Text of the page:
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ElectricFish Receives California Energy Commission Grant to Accelerate Production

Berkeley, California -- ElectricFish Energy, Inc., an energy storage as a service company, today announced that the U.S. Patent and Trademark Office has issued a new patent No. #11,007,891, which strengthens its position as an innovator in the distributed energy resources and EV fast charging markets. 

The patent, titled “Fast Electric Vehicle Charging and Distributed Grid Resource Adequacy Management System”, covers the system-level design of a self-contained battery-integrated charging unit and network architecture which enables hybrid energy storage services for EV Charging and local electricity providers.

As EV adoption ramps up significantly, risks to electrical grid resilience will also mount as grid infrastructure will be overwhelmed by the additional energy loads brought on by EVs. This patent enables ElectricFish to capture share in the fast-growing DC Fast charging market with a grid-friendly approach and also deliver reserve capacity back to utilities as they experience increasingly strain-inducing peak loads amid the EV transition.

“The newly issued patent demonstrates our commitment to a more sustainable and resilient energy future,” said Anurag Kamal, co-founder of ElectricFish. “We are excited to support utilities amid the rapid shift towards mass transportation electrification and power communities using 100% renewable energy.”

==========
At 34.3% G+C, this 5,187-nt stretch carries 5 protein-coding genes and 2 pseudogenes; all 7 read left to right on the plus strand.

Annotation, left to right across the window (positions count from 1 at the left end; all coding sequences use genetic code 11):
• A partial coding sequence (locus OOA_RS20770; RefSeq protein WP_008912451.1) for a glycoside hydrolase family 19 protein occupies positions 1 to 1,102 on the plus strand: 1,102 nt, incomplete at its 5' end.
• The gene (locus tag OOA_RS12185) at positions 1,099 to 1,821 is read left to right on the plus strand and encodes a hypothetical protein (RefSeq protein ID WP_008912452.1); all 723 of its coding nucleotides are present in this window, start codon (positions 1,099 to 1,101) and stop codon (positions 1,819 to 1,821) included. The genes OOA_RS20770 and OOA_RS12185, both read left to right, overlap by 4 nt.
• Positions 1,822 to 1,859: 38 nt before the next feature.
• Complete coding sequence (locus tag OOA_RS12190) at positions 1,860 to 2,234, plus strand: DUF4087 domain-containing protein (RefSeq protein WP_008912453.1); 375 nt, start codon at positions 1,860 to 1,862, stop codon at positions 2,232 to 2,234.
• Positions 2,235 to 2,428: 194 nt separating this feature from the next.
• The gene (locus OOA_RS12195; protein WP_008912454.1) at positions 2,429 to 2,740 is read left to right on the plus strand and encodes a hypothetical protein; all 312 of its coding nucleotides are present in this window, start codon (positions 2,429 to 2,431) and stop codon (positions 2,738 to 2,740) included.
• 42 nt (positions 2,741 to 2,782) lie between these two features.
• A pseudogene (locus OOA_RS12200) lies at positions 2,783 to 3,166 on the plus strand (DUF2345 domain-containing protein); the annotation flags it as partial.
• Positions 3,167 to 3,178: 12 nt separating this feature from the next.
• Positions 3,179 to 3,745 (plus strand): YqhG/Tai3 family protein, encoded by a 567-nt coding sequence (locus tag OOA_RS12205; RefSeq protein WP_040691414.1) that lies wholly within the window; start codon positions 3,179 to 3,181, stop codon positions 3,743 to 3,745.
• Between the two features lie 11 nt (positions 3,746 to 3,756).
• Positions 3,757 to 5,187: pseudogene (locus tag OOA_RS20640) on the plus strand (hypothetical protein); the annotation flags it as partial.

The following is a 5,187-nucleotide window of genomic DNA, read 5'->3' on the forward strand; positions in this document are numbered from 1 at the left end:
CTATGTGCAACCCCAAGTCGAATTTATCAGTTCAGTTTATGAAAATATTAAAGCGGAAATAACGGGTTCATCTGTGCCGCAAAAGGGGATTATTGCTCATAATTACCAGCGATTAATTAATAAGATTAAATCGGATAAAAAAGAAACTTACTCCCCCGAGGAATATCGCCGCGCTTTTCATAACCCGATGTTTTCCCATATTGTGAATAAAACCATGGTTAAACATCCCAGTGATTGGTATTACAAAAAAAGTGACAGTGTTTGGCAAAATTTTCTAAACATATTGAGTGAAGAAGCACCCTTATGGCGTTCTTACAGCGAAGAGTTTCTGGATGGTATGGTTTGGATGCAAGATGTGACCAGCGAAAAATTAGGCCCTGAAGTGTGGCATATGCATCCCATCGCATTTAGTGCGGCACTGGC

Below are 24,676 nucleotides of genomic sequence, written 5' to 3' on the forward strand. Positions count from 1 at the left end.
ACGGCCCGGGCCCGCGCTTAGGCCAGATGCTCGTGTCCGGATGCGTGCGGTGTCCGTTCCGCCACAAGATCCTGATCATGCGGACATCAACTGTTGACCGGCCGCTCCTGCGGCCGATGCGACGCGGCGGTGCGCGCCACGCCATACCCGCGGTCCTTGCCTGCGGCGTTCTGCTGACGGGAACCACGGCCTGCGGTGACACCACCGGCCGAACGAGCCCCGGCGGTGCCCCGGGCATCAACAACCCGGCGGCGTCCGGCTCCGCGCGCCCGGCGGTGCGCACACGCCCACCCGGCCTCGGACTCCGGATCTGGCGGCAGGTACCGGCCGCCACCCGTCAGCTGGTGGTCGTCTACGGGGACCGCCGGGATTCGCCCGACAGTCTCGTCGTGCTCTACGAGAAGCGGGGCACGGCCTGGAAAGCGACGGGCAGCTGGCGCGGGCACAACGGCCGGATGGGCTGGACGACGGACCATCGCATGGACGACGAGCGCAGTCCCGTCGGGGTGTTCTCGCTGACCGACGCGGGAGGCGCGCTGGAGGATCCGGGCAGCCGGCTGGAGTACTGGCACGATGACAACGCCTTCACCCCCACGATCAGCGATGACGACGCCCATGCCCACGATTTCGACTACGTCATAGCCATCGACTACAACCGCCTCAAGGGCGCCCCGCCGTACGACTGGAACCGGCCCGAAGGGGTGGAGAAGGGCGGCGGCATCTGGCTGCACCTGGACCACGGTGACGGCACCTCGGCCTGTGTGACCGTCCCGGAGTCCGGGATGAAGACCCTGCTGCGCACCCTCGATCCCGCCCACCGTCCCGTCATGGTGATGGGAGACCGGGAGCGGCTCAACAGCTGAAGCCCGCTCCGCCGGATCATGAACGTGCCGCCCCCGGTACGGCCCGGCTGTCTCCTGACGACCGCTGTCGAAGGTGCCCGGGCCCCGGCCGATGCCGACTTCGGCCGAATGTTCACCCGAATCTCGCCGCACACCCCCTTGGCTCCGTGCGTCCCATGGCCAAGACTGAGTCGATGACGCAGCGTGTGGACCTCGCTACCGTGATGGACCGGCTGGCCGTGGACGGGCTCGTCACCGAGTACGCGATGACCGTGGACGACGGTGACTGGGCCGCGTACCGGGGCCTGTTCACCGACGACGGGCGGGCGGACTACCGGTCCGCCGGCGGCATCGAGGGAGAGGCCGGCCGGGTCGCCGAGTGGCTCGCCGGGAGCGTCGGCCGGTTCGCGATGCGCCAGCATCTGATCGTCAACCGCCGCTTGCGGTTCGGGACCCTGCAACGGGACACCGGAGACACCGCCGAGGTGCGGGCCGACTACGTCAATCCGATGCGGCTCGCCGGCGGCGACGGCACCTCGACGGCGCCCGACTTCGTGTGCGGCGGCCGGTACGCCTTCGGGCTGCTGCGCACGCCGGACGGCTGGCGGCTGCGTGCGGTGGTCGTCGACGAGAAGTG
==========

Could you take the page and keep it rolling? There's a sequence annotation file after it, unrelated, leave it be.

ElectricFish will be bringing this patented technology to market this Summer with partner gas stations in California, where they will serve extreme-fast charging (XFC) to EV drivers while helping utilities adapt to volatile energy needs during the upcoming wildfire season.

ElectricFish Energy, Inc. was founded in 2019 by battery researchers, hardware engineers, and repeat founders with the mission of bringing reliable and equitable clean power to communities. ElectricFish is headquartered in Berkeley, CA, and is a climate tech company building and deploying innovative energy storage solutions to power a grid-resilient transition to electric vehicles.

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